By the end of 2015, the ASEAN Economic Community is to be born -- and as the current chair of the Association of Southeast Asian Nations, Malaysia will be its presiding midwife. Using an elaborate scorecard, each of ASEAN's 10 members has been asked to report progress on steps taken to promote economic integration and make the community a reality.
The latest count shows that, on average, 78% of required actions have been completed. By the end of the year, reported progress will likely be close enough for declarations of "victory," even if the 100% target is not reached. But such declarations would be premature.
The reality is that while ASEAN has made progress toward economic integration, there remains much heavy lifting to do. As ASEAN chair for 2015, Malaysia should make a candid assessment of the unfinished trade and investment agenda and find a way forward to the goal of genuine integration.
Make no mistake, ASEAN countries have made progress in dismantling at-the-border trade restrictions. At about 130%, the region's ratio of trade to gross domestic product is the highest among developing regions. Each of the 10 countries has liberalized its trade unilaterally and acceded to the World Trade Organization. As a result, trade has expanded rapidly within the region and between the region and the world, providing the foundation for the impressive economic growth performance of the last three decades.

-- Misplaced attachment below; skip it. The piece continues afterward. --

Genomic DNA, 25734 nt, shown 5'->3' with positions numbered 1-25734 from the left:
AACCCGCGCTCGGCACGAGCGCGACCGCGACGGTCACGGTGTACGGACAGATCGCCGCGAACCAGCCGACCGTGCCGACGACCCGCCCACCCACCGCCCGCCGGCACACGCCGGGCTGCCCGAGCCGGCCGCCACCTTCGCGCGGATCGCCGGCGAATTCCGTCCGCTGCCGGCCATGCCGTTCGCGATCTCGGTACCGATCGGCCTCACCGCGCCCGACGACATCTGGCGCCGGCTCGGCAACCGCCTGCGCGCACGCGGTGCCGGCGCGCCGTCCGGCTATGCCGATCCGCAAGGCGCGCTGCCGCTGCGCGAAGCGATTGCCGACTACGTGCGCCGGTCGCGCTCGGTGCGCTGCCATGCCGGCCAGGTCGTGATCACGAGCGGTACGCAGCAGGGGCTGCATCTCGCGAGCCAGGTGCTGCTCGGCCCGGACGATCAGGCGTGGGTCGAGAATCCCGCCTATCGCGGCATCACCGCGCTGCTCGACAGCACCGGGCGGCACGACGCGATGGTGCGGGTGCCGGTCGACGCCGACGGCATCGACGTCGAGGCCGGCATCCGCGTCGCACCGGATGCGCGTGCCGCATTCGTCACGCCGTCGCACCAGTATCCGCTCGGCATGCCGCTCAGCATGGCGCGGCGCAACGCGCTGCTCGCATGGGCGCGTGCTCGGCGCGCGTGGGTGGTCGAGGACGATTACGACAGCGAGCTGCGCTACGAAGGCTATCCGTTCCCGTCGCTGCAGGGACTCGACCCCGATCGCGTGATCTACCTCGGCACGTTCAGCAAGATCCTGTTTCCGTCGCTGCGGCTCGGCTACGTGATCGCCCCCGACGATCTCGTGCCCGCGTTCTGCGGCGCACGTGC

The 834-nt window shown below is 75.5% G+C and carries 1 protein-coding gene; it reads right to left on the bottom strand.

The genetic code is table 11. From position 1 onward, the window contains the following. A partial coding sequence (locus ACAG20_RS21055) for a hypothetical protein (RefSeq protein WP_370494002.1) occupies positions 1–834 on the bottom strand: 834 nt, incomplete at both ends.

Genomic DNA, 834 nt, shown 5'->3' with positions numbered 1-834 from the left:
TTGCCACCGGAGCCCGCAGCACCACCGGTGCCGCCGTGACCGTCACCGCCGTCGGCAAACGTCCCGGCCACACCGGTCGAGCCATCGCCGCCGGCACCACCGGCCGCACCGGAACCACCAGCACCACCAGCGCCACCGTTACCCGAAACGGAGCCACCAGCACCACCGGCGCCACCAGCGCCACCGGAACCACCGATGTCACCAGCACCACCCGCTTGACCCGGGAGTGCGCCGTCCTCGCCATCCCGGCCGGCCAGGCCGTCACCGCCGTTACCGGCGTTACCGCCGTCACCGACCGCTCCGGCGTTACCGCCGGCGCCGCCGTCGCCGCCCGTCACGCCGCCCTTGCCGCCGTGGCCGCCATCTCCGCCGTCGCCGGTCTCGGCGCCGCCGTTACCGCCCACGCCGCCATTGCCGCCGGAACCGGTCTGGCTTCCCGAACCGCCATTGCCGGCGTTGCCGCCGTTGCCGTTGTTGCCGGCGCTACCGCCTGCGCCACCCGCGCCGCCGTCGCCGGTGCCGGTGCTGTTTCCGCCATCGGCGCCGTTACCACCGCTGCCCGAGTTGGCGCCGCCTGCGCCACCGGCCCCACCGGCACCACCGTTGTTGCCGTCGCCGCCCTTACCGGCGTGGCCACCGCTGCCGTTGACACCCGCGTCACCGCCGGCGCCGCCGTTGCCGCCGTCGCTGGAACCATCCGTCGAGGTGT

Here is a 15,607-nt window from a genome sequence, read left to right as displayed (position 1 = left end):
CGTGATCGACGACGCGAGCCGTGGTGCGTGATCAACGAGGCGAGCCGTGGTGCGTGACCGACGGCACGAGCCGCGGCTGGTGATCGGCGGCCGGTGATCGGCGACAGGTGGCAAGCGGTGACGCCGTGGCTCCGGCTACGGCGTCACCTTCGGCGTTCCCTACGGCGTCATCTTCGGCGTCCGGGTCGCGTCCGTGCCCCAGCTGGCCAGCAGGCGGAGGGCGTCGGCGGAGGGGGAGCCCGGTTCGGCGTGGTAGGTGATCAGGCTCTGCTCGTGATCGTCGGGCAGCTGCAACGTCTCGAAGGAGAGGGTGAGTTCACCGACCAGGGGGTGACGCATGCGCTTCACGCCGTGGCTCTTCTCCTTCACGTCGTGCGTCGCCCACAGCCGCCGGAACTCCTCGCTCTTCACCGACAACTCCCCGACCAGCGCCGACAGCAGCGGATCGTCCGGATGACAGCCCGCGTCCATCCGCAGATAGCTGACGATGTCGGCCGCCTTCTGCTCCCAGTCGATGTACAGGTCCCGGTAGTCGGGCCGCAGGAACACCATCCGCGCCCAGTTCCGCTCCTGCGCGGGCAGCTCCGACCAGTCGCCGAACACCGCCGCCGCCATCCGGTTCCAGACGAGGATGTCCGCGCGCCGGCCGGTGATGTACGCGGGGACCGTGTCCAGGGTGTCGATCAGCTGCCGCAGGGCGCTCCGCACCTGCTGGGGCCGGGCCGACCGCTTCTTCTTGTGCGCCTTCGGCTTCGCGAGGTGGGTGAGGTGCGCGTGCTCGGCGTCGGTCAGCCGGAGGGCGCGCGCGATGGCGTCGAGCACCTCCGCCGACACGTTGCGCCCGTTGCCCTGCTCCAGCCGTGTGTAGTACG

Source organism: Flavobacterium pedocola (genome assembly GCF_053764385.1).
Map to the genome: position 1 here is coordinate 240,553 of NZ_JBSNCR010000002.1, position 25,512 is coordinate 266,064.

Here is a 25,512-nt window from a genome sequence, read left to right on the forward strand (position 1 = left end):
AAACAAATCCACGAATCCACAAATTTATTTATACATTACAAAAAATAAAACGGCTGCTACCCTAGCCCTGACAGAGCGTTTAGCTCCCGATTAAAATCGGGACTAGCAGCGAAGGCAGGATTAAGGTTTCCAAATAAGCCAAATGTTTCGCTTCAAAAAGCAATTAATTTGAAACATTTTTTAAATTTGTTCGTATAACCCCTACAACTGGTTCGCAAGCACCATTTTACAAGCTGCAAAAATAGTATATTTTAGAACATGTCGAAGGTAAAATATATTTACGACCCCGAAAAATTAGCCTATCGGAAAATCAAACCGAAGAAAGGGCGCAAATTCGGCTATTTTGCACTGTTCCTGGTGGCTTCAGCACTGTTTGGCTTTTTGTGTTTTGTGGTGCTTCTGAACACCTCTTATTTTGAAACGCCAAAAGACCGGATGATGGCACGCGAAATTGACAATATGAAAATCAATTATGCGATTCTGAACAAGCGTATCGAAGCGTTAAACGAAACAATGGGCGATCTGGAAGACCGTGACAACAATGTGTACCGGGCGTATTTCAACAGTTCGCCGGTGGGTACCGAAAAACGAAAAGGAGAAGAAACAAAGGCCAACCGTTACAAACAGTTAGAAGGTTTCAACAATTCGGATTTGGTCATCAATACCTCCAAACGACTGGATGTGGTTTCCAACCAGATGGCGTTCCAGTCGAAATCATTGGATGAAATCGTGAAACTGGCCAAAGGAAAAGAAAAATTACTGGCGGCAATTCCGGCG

Collectively, ASEAN's agreements on trade in goods, trade in services, and investor protection have helped to consolidate these advances. Unfortunately, however, protectionist forces within countries have found ways of circumventing these agreements, largely through behind-the-border measures -- licenses, regulations, taxes, and health and safety regulations.